The Labor Department said the U.S. economy added 287,000 jobs in June. That was far more than the average economist forecast of 175,000, and the biggest gain since last October. Hiring was reportedly strong in leisure and hospitality (up 59,000), health care and social assistance (+58,000), professional/business services (+38,000) and retail (+30,000).
But in that same release, the government said construction employment was unchanged, while mining lost another 6,000 positions. The unemployment rate jumped to a greater-than-expected 4.9% from 4.7%, while average hourly earnings rose a less-than-expected 0.1%.
The average workweek also remained unchanged at 34.4 hours. And it turns out that May’s gauge was even worse than previously reported, up just 11,000 rather than up 38,000.
|A wild week for markets went even wilder after the release of Friday’s jobs data.|
Needless to say, the markets were surprised by the news. In the immediate aftermath of the report, stocks surged, bonds tanked, gold and silver plunged, and the dollar rallied sharply, particularly against “risk off” currencies like the Japanese yen.
But curiously, while stocks held their rally through the close, bonds didn’t stay underwater. They reversed sharply higher in price, with futures setting an all-time high and yields and yield spreads plunging.
Oil also decoupled from stocks, falling early on and finishing near the flat line. The Japanese yen reversed to the upside, rallying all morning and afternoon, while gold and silver gained back everything they lost and then some.
So what’s my take? I find it pretty strange that we supposedly went from the worst job market in almost six years … to the best job market in eight months … in the span of just a few weeks. As a matter of fact, this was basically the biggest one-month swings in the history of the data.
If you smooth out the last several readings, you see there’s a clear deceleration from the pace of job creation in 2015 and 2014. That confirms to me that we remain very late in the credit and economic cycles. Other facets of this report look somewhat weak behind the headlines. And the yield curve continues to send out worrisome signals about expected growth and inflation. Perhaps all of that is why the market reactions were so disjointed.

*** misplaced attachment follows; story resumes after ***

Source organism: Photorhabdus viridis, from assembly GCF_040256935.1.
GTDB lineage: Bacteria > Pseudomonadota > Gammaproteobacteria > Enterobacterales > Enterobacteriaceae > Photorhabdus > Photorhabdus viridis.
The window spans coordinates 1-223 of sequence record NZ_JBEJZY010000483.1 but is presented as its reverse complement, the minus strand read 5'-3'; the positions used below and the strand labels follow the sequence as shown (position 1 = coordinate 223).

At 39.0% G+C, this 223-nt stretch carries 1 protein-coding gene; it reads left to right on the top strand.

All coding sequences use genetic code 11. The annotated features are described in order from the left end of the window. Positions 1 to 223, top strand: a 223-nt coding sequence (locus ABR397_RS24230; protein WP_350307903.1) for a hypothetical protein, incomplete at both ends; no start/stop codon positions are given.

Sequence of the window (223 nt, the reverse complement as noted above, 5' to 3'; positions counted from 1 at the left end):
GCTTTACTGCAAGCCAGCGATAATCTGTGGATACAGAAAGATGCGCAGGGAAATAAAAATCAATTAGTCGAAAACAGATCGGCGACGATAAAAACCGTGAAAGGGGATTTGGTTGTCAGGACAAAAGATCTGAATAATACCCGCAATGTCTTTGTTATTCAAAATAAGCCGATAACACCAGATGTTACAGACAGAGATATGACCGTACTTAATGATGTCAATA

Heading into the number, I took multiple rounds of profits on long positions in gold and bonds in my active-trading All Weather Trader service, including up to 25.4%, 35.5%, and 51.8% in as little as six days. That’s because we had such a huge run in those asset classes. I also peeled off more profits on a handful of bearish stock positions.
But I have no plans to change my longer-term positions, or views on the economy, in either All Weather Trader or my Safe Money Report. Nor does this number change my view on the merits of cautious investing.
This remains an extremely volatile market, and one that’s completely different in tone, structure, and fundamental underpinnings from what we had between 2009 and 2015. You CAN make money. But you have to seek out yield and capital gains in different places than you did previously.
That’s my take anyway. What’s yours? Does this number tell you the economy is reaccelerating, and that stocks should rally to new highs as a result? Or do you think the report has “hair” on it? What have you been investing in lately, and do you plan on changing the mix of your portfolio given the latest jobs figures? Hit up the comment section below and let me know your views.
It has been one wild week for markets, including stocks, bonds, and gold. So just what the heck is going on, and where are markets headed next? Several of you weighed in with your observations in the past few days.
Reader Bob cautioned against relying on profit estimates when making investment decisions, saying: “You cannot take estimated earnings to the bank. Given the financial state of the world and the U.S. in particular, I see little room for optimism at the present time. Estimates seem to change rather quickly.”
Reader Jake shared his view on how elevated cash holdings could impact markets, saying: “Have you ever considered that both individual investors and institutions are sitting on a huge load of cash right now? Never before have investors been holding this much funny money in their accounts before.
“Now when the first 15% correction comes, what is going to happen to all that liquidity? It is going to flush into the markets. So yes, the correction is coming. But it is going to be severely smaller than you expect.”